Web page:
'American Teen' Scores Big at Sundance Perched at the edge of adulthood and independence, the four high school seniors in American Teen struggle with universal conflicts and questions. Documentary producer and director Nanette Burstein paints an uncommonly intimate portrait of their lives — one that's wining hearts at the Sundance Film Festival.
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'American Teen' Scores Big at Sundance

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'American Teen' Scores Big at Sundance

'American Teen' Scores Big at Sundance

'American Teen' Scores Big at Sundance

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Megan Krizmanich dials up her future in 'American Teen.' Courtesy of AmericanTeentheMovie.com hide caption

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Courtesy of AmericanTeentheMovie.com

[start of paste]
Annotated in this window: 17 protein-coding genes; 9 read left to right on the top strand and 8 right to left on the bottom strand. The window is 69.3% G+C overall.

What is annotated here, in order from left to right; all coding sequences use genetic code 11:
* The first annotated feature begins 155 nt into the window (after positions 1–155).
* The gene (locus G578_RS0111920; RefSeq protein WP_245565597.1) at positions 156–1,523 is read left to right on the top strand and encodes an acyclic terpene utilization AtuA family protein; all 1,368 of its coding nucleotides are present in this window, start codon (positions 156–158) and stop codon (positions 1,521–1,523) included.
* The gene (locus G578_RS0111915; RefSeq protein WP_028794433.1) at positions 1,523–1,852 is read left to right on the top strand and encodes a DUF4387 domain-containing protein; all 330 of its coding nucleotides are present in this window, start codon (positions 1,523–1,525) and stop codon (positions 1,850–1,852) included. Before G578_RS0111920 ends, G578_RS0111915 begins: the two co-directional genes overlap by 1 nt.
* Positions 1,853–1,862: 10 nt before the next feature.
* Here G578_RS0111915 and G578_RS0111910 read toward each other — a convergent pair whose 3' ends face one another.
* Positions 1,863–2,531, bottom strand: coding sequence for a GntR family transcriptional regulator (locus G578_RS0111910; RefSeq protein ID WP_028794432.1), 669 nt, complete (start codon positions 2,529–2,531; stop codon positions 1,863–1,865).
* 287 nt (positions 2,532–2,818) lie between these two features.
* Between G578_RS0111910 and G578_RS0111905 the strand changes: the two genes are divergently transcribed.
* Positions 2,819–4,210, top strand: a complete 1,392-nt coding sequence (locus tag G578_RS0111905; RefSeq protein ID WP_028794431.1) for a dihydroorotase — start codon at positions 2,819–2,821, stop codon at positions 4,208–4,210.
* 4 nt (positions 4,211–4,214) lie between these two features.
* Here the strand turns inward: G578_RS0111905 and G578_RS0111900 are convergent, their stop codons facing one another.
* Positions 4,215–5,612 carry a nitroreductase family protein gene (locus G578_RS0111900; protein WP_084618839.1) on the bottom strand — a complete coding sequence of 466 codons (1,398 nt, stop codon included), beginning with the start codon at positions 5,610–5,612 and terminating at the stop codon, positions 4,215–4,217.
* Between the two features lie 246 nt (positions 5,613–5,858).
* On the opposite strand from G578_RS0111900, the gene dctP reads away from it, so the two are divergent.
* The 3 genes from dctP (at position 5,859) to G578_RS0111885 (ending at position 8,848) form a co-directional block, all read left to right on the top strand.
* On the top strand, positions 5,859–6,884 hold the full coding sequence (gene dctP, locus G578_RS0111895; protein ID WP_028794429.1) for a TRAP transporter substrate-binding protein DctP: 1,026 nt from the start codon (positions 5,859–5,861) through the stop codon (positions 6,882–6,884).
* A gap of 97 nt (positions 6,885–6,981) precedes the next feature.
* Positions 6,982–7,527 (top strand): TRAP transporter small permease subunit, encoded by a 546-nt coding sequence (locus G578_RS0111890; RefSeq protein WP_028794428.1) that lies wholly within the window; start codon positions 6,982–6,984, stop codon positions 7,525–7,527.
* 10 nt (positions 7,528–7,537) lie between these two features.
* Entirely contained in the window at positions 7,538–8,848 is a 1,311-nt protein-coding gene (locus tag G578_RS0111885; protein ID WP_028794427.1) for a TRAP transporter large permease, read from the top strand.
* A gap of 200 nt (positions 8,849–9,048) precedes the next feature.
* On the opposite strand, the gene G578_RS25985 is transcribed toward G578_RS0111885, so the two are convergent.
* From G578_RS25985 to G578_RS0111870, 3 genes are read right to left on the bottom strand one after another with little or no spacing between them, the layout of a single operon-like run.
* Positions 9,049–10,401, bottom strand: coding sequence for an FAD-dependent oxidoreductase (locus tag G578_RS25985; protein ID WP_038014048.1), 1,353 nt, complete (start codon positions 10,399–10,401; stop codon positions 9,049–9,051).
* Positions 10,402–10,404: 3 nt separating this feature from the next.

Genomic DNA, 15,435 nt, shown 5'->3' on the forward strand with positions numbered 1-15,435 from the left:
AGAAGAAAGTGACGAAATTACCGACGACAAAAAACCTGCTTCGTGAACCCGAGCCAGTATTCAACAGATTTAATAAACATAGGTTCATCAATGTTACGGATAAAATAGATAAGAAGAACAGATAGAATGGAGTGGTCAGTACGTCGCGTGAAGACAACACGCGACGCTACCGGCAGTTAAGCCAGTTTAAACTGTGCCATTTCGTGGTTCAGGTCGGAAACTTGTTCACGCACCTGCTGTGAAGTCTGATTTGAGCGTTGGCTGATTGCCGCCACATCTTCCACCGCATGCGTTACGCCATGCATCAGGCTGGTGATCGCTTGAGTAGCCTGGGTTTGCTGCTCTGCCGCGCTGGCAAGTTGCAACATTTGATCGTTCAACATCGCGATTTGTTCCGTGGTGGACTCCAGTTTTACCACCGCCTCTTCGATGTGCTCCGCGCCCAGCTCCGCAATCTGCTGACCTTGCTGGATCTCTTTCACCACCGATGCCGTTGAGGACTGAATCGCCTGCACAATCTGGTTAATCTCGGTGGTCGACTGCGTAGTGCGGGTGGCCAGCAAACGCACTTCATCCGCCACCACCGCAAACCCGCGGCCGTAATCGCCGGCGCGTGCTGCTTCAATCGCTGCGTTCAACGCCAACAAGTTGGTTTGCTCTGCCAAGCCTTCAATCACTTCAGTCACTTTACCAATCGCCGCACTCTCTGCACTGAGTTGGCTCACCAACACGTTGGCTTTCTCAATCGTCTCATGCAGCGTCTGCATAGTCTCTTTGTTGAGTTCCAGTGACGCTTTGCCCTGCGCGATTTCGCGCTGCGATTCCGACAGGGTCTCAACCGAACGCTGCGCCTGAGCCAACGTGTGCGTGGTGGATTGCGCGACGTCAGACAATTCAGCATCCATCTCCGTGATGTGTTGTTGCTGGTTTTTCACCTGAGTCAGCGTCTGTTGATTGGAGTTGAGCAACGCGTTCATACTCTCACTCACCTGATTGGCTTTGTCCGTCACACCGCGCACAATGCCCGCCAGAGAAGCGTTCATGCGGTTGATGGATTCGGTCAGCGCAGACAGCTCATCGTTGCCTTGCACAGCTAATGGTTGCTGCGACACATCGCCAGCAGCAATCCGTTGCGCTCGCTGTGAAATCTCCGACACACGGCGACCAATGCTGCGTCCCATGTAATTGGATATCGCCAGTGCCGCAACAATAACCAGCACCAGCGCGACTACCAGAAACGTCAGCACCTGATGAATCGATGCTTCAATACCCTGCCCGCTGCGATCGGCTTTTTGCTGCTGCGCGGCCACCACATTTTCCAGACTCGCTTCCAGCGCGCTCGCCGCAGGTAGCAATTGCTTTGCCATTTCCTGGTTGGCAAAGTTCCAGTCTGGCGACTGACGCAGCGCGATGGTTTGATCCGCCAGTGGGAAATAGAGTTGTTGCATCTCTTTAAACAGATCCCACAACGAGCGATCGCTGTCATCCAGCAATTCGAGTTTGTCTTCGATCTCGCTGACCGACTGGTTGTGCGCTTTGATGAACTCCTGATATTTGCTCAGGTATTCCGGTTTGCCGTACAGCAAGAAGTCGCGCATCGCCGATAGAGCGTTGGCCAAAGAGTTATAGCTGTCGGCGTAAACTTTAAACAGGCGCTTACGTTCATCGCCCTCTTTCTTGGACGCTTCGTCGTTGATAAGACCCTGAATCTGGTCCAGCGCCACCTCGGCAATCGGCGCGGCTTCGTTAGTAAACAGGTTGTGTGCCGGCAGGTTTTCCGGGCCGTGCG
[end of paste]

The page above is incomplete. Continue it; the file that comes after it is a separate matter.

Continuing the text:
With a documentary following four kids in small-town Indiana, Nannette Burstein is winning hearts at the Sundance Film Festival.

Burstein's credits include The Kid Stays in the Picture, and now she turns her attention to the precarious perch on the threshold of adulthood that is your senior year in high school.

The result is American Teen, a movie some are calling the first real hit of the 2008 Sundance Film Festival.

"I knew that I wanted to tell a story about being 17," says Burstein, who produces and directs the film. She says she interview kids in 10 schools before settling on one in Indiana.

American Teen paints an uncommonly intimate portrait of people in their late teens. Burstein says the conflicts and issues haven't changed much since she was in high school. Sure, technology lets nasty rumors spread much more rapidly, but the consequences are much the same. "There are a lot of times when I put the camera down in the middle of something and just talked to them," she says. "I became like a big sister."